Toy company Hasbro has had its fair share of toddlers with 'tude throwing their sexist toys out of the pram this year.
It feels like just yesterday that a 6-year-old wrote to Hasbro complaining that there were more male characters than female on Guess Who? (and quickly became HuffPost UK Lifestyle's new feminist hero).
Now we find ourselves at the tail end of a story about a toy oven, which has been bubbling in the US for weeks, and thankfully, because it's Christmas, there is a happy ending.
Hasbro has said it will release a gender-neutral version of its popular Easy-Bake Oven after a teenage girl from New Jersey called for a product that could appeal to all children.
McKenna Pope, 13, started an online petition on change.org, complaining that the toy's gender-specific packaging excluded her 4-year-old brother, who dreams of being a chef and asked for the oven as a Christmas present.
McKenna Pope and her brother
"We found it quite appalling that boys are not featured in packaging or promotional materials for Easy Bake Ovens," McKenna writes on the campaign's site. "And the oven comes in gender-specific hues: purple and pink.
"I feel that this sends a clear message: women cook, men work... I want my brother to know that it's not 'wrong' for him to want to be a chef."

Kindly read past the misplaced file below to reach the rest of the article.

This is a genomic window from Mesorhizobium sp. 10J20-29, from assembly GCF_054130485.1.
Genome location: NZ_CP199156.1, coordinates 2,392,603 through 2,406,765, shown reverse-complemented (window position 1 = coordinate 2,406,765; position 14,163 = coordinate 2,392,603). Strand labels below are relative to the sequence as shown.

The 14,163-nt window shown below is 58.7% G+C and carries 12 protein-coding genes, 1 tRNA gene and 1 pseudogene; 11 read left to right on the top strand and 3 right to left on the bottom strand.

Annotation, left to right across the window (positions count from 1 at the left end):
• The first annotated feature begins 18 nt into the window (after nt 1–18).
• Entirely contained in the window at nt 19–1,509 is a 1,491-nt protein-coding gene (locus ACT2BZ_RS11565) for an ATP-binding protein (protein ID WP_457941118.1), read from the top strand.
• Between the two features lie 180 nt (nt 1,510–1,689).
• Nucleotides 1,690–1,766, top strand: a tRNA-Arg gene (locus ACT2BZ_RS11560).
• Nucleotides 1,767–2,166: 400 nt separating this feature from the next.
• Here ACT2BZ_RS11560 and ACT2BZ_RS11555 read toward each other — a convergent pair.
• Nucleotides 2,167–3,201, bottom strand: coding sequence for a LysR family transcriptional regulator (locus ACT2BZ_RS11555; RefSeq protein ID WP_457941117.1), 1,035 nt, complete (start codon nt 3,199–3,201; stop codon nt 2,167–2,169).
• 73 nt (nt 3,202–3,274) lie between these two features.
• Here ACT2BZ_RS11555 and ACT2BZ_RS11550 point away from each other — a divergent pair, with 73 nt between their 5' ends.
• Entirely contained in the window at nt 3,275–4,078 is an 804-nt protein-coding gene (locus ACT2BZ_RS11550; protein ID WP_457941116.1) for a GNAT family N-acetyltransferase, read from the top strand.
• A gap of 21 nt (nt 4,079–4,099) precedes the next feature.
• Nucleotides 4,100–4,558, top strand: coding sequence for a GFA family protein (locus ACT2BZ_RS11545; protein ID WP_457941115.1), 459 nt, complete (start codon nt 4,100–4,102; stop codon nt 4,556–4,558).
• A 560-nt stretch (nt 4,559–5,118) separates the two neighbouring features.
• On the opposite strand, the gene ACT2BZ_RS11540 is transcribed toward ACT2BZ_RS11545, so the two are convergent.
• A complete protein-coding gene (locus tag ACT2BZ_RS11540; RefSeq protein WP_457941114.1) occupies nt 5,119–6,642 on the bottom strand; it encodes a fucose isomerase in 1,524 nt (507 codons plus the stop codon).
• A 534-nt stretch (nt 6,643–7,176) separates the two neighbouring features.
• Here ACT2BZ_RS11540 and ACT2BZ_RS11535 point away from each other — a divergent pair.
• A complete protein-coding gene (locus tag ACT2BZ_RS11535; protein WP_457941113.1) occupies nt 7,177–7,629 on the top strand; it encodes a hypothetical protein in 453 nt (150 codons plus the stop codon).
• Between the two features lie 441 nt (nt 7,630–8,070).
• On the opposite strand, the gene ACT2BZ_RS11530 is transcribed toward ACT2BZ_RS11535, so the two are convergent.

After securing more than 45,000 signatures on the petition, the toy manufacturer invited McKenna and her family to its head office on Rhode Island to unveil their newest product: an Easy-Bake Oven in blue, black and silver.
John Frascotti, Hasbro's chief marketing officer, said that since the toy was first launched over 30 years ago, the toy has had many different colour schemes including yellow, green and silver.
"It's actually a product that's played with by both boys and girls," he said. "We will continue to offer the existing product too because it's so popular."
It's not the first time that a toy company has made a stand against this year against sexist toys, Swedish Toys 'R' Us published a Christmas catalogue using images that challenge gender stereotypes.